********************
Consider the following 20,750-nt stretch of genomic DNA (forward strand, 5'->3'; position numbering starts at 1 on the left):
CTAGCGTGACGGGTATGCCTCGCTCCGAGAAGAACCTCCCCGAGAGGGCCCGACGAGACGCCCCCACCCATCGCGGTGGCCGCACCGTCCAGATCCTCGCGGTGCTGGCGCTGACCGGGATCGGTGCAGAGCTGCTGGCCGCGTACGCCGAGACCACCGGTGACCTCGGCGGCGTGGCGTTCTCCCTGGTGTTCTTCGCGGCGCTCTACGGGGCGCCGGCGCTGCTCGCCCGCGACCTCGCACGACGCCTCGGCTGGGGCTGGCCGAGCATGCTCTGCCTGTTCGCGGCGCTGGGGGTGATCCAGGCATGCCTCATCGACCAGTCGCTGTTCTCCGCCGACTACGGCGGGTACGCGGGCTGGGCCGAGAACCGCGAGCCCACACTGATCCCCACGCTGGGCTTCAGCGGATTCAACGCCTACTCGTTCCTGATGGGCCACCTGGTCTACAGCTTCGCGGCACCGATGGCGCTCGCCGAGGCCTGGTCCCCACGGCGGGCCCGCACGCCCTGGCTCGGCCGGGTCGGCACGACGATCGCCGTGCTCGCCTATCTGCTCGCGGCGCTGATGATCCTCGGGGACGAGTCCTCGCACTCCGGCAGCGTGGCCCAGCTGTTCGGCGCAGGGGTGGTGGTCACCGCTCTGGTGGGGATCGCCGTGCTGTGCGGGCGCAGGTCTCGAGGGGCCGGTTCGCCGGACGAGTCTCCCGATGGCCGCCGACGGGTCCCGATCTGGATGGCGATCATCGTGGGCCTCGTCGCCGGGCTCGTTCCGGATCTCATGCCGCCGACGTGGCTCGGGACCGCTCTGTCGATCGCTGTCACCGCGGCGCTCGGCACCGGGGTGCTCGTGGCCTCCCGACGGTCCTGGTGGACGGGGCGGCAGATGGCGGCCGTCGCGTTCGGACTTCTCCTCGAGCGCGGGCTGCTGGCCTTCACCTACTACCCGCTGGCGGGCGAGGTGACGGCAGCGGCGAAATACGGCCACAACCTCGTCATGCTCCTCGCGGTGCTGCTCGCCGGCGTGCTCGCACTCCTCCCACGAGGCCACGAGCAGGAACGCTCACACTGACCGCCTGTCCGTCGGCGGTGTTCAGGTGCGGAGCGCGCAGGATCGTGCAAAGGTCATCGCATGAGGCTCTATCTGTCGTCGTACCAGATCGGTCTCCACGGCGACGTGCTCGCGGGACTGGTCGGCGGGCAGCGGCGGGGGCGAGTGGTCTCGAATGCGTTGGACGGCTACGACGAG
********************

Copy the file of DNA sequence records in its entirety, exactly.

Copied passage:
Consider the following 20,750-nt stretch of genomic DNA (forward strand, 5'->3'; position numbering starts at 1 on the left):
CTAGCGTGACGGGTATGCCTCGCTCCGAGAAGAACCTCCCCGAGAGGGCCCGACGAGACGCCCCCACCCATCGCGGTGGCCGCACCGTCCAGATCCTCGCGGTGCTGGCGCTGACCGGGATCGGTGCAGAGCTGCTGGCCGCGTACGCCGAGACCACCGGTGACCTCGGCGGCGTGGCGTTCTCCCTGGTGTTCTTCGCGGCGCTCTACGGGGCGCCGGCGCTGCTCGCCCGCGACCTCGCACGACGCCTCGGCTGGGGCTGGCCGAGCATGCTCTGCCTGTTCGCGGCGCTGGGGGTGATCCAGGCATGCCTCATCGACCAGTCGCTGTTCTCCGCCGACTACGGCGGGTACGCGGGCTGGGCCGAGAACCGCGAGCCCACACTGATCCCCACGCTGGGCTTCAGCGGATTCAACGCCTACTCGTTCCTGATGGGCCACCTGGTCTACAGCTTCGCGGCACCGATGGCGCTCGCCGAGGCCTGGTCCCCACGGCGGGCCCGCACGCCCTGGCTCGGCCGGGTCGGCACGACGATCGCCGTGCTCGCCTATCTGCTCGCGGCGCTGATGATCCTCGGGGACGAGTCCTCGCACTCCGGCAGCGTGGCCCAGCTGTTCGGCGCAGGGGTGGTGGTCACCGCTCTGGTGGGGATCGCCGTGCTGTGCGGGCGCAGGTCTCGAGGGGCCGGTTCGCCGGACGAGTCTCCCGATGGCCGCCGACGGGTCCCGATCTGGATGGCGATCATCGTGGGCCTCGTCGCCGGGCTCGTTCCGGATCTCATGCCGCCGACGTGGCTCGGGACCGCTCTGTCGATCGCTGTCACCGCGGCGCTCGGCACCGGGGTGCTCGTGGCCTCCCGACGGTCCTGGTGGACGGGGCGGCAGATGGCGGCCGTCGCGTTCGGACTTCTCCTCGAGCGCGGGCTGCTGGCCTTCACCTACTACCCGCTGGCGGGCGAGGTGACGGCAGCGGCGAAATACGGCCACAACCTCGTCATGCTCCTCGCGGTGCTGCTCGCCGGCGTGCTCGCACTCCTCCCACGAGGCCACGAGCAGGAACGCTCACACTGACCGCCTGTCCGTCGGCGGTGTTCAGGTGCGGAGCGCGCAGGATCGTGCAAAGGTCATCGCATGAGGCTCTATCTGTCGTCGTACCAGATCGGTCTCCACGGCGACGTGCTCGCGGGACTGGTCGGCGGGCAGCGGCGGGGGCGAGTGGTCTCGAATGCGTTGGACGGCTACGACGAG